The boys with their feet on the desks know that the easiest murder case in the world to break is the one somebody tried to get very cute with; the one that really bothers them is the murder somebody only thought of two minutes before he pulled it off.
(Raymond Chandler (1888-1959), U.S. author. "The Simple Art of Murder," Atlantic Monthly (Boston, Dec. 1944, repr. 1950).)
You've committed murder just as much as Hélène did. You killed a fly with a human head, she killed a human with a fly head. If she murdered so did you.
(James Clavell (b. 1924), Australian, and Kurt Neumann. François Delambre (Vincent Price), The Fly, to the Inspector, who has just killed the human-headed fly (1957).
Clavell is a naturalized American. Based on a story by George Langelaan.)
In Italy for thirty years under the Borgias they had warfare, terror, murder, bloodshedthey produced Michelangelo, Leonardo da Vinci and the Renaissance. In Switzerland they had brotherly love, five hundred years of democracy and peace, and what did they produce? The cuckoo clock!
(Orson Welles (1915-84), U.S. filmmaker, actor. The Third Man (1949).
contributed by Welles to Graham Greene's screenplay of the film in which Welles starred. Welles later claimed that the speech was based on a fragment of an old Hungarian play.)
For most of the guys killings got to be accepted. Murder was the only way everybody stayed in line. You got out of line, you got whacked. Everybody knew the rules.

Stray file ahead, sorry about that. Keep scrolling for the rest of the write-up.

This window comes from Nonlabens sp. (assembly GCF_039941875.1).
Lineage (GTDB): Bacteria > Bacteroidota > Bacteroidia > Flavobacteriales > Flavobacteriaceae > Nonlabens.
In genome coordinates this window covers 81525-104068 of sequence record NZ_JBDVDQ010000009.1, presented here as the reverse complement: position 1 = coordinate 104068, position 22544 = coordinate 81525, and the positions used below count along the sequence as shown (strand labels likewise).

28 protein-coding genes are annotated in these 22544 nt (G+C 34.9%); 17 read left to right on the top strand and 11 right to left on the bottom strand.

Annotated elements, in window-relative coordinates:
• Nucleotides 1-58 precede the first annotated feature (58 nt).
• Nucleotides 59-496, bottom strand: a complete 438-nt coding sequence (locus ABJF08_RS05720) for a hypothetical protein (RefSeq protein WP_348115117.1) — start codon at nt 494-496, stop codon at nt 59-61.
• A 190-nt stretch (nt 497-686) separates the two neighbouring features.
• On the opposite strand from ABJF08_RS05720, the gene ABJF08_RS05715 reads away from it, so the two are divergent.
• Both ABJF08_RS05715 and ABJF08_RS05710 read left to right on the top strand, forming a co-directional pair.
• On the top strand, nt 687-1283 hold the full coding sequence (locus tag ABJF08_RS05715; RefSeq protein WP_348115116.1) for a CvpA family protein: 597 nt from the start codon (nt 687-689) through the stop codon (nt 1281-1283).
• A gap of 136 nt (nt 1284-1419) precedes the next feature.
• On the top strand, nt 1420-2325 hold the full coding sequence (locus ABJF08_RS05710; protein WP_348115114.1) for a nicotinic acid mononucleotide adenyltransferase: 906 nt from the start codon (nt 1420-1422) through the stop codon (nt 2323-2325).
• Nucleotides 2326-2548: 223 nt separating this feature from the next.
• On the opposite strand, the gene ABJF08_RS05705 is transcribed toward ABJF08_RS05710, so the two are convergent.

(Nicholas Pileggi, U.S. screenwriter, and Martin Scorsese. Henry Hill (Ray Liotta), GoodFellas, voiceover as Tommy DeVito (Joe Pesci) and Jimmy Conway (Robert DeNiro) finish killing Billy Batts (Frank Vincent) (1990).)
The newspaper has debauched the American until he is a slavish, simpering, and angerless citizen; it has taught him to be a lump mass-man toward fraud, simony, murder, and lunacies more vile than those of Commodus or Caracalla.
(Edward Dahlberg (1900-1977), U.S. author, critic. "Peopleless Fiction," Alms for Oblivion (1964).)
Oh yes, children often commit murders. And quite clever ones, too. Some murderers, particularly the distinguished ones who are going to make great names for themselves, start amazingly early.... Like mathematicians and musicians. Poets develop later.
(John Lee Mahin (1902-1984), U.S. screenwriter, and novel by William March. Mervyn Le Roy. Reginald Tasker (Gage Clarke), The Bad Seed, answering Mrs. Penmark's question over cocktails (1956).)